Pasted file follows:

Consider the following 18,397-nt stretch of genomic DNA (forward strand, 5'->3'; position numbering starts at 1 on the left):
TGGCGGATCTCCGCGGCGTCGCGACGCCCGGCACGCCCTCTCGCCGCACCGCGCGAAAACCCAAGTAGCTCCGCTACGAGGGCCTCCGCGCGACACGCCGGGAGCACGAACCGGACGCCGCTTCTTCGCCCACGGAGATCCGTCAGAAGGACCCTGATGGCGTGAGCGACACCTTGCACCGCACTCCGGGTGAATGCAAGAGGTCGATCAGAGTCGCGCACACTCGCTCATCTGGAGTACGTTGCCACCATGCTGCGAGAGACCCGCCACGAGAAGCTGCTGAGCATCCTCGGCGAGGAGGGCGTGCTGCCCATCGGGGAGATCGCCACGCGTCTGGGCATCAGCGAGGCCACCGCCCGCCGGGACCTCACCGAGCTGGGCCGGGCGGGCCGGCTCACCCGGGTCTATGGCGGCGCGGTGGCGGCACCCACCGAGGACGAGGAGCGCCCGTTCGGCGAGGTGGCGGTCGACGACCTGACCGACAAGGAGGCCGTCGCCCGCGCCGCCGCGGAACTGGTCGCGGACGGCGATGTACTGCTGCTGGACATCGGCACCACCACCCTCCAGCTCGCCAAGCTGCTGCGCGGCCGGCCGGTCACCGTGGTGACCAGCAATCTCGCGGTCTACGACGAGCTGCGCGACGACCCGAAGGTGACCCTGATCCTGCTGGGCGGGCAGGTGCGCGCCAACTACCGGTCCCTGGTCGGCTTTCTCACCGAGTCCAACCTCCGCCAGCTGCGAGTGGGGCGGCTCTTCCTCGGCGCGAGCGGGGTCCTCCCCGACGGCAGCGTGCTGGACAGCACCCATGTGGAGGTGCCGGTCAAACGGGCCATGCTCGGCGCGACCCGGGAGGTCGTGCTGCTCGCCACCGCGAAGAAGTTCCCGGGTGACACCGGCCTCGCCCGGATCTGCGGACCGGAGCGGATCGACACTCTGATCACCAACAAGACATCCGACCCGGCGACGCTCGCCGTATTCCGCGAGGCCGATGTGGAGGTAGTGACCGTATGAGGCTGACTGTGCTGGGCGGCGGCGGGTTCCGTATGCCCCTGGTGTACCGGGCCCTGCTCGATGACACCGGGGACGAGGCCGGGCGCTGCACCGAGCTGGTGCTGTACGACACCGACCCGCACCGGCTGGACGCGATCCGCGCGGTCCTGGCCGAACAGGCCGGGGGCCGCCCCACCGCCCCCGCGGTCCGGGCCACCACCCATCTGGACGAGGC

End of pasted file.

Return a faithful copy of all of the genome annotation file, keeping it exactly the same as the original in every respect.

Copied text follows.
Consider the following 18,397-nt stretch of genomic DNA (forward strand, 5'->3'; position numbering starts at 1 on the left):
TGGCGGATCTCCGCGGCGTCGCGACGCCCGGCACGCCCTCTCGCCGCACCGCGCGAAAACCCAAGTAGCTCCGCTACGAGGGCCTCCGCGCGACACGCCGGGAGCACGAACCGGACGCCGCTTCTTCGCCCACGGAGATCCGTCAGAAGGACCCTGATGGCGTGAGCGACACCTTGCACCGCACTCCGGGTGAATGCAAGAGGTCGATCAGAGTCGCGCACACTCGCTCATCTGGAGTACGTTGCCACCATGCTGCGAGAGACCCGCCACGAGAAGCTGCTGAGCATCCTCGGCGAGGAGGGCGTGCTGCCCATCGGGGAGATCGCCACGCGTCTGGGCATCAGCGAGGCCACCGCCCGCCGGGACCTCACCGAGCTGGGCCGGGCGGGCCGGCTCACCCGGGTCTATGGCGGCGCGGTGGCGGCACCCACCGAGGACGAGGAGCGCCCGTTCGGCGAGGTGGCGGTCGACGACCTGACCGACAAGGAGGCCGTCGCCCGCGCCGCCGCGGAACTGGTCGCGGACGGCGATGTACTGCTGCTGGACATCGGCACCACCACCCTCCAGCTCGCCAAGCTGCTGCGCGGCCGGCCGGTCACCGTGGTGACCAGCAATCTCGCGGTCTACGACGAGCTGCGCGACGACCCGAAGGTGACCCTGATCCTGCTGGGCGGGCAGGTGCGCGCCAACTACCGGTCCCTGGTCGGCTTTCTCACCGAGTCCAACCTCCGCCAGCTGCGAGTGGGGCGGCTCTTCCTCGGCGCGAGCGGGGTCCTCCCCGACGGCAGCGTGCTGGACAGCACCCATGTGGAGGTGCCGGTCAAACGGGCCATGCTCGGCGCGACCCGGGAGGTCGTGCTGCTCGCCACCGCGAAGAAGTTCCCGGGTGACACCGGCCTCGCCCGGATCTGCGGACCGGAGCGGATCGACACTCTGATCACCAACAAGACATCCGACCCGGCGACGCTCGCCGTATTCCGCGAGGCCGATGTGGAGGTAGTGACCGTATGAGGCTGACTGTGCTGGGCGGCGGCGGGTTCCGTATGCCCCTGGTGTACCGGGCCCTGCTCGATGACACCGGGGACGAGGCCGGGCGCTGCACCGAGCTGGTGCTGTACGACACCGACCCGCACCGGCTGGACGCGATCCGCGCGGTCCTGGCCGAACAGGCCGGGGGCCGCCCCACCGCCCCCGCGGTCCGGGCCACCACCCATCTGGACGAGGC